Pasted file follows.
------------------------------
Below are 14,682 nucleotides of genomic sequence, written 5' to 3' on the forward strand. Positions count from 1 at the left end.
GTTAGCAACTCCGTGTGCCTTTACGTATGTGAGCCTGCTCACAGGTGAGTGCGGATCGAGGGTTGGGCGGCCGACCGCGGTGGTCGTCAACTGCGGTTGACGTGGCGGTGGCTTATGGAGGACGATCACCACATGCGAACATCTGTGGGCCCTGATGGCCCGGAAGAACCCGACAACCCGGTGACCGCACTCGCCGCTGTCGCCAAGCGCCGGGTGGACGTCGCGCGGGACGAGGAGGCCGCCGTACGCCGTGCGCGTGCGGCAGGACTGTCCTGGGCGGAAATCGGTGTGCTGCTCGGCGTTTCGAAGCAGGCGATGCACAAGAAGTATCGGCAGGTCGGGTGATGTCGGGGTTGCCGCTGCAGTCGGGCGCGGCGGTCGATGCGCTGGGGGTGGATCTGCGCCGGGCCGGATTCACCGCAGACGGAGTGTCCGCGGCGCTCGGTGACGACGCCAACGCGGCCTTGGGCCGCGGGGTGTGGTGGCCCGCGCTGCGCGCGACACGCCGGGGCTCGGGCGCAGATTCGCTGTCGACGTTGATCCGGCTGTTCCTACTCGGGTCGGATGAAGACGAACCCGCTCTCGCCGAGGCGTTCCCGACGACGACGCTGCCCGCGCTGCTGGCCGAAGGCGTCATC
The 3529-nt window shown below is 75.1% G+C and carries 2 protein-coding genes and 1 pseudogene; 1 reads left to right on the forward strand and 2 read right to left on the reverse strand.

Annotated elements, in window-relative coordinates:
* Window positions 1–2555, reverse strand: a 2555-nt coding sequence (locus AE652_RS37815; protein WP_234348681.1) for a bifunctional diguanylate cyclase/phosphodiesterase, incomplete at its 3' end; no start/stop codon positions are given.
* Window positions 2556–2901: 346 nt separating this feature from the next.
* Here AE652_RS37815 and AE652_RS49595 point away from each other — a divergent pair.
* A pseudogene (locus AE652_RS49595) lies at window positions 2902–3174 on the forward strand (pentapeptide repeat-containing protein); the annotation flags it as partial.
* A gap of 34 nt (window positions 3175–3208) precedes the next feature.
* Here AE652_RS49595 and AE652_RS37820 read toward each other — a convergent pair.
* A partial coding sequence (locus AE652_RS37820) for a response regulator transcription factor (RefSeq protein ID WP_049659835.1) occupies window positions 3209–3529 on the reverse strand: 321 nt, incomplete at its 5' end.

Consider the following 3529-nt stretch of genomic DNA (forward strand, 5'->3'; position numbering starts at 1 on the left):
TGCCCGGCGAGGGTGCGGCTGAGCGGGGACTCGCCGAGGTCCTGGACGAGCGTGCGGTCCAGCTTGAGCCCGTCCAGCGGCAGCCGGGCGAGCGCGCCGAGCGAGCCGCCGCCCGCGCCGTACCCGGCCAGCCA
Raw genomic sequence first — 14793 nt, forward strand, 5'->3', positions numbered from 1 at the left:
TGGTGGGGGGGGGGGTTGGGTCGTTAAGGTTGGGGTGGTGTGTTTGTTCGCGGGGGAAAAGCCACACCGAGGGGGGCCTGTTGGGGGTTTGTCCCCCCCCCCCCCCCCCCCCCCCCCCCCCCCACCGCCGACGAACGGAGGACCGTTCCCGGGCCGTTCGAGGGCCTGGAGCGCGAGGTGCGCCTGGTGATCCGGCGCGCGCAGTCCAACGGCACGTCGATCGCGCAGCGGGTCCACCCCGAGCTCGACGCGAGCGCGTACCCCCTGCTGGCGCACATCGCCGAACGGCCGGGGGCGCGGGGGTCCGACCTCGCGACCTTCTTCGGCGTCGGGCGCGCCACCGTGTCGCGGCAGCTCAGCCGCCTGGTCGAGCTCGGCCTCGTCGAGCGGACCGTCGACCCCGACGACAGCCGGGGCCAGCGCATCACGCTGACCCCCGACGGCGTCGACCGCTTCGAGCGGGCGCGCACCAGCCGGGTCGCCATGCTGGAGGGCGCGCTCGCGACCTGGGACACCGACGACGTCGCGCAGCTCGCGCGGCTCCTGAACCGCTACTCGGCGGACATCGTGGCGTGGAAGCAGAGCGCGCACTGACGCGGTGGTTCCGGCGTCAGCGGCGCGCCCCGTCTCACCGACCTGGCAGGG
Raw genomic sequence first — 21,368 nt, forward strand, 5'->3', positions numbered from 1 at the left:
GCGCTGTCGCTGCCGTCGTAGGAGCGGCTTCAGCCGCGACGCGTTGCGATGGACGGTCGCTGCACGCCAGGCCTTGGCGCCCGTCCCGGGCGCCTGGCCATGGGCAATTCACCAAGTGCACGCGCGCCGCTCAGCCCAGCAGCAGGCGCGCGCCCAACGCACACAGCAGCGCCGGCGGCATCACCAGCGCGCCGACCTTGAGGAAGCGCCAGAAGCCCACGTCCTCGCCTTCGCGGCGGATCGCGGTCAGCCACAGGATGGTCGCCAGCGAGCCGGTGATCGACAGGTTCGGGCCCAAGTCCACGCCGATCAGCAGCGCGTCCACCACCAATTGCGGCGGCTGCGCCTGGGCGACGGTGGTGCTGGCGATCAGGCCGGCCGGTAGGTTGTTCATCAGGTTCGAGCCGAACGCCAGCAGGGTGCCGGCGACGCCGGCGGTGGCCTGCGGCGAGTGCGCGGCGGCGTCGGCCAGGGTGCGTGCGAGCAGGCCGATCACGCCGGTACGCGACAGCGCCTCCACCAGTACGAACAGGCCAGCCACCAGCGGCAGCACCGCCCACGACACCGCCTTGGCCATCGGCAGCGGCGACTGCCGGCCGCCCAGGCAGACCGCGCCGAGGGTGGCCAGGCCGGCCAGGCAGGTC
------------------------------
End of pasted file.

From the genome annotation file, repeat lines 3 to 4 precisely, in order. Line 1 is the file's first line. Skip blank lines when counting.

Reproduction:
The 3529-nt window shown below is 75.1% G+C and carries 2 protein-coding genes and 1 pseudogene; 1 reads left to right on the forward strand and 2 read right to left on the reverse strand.

Annotated elements, in window-relative coordinates: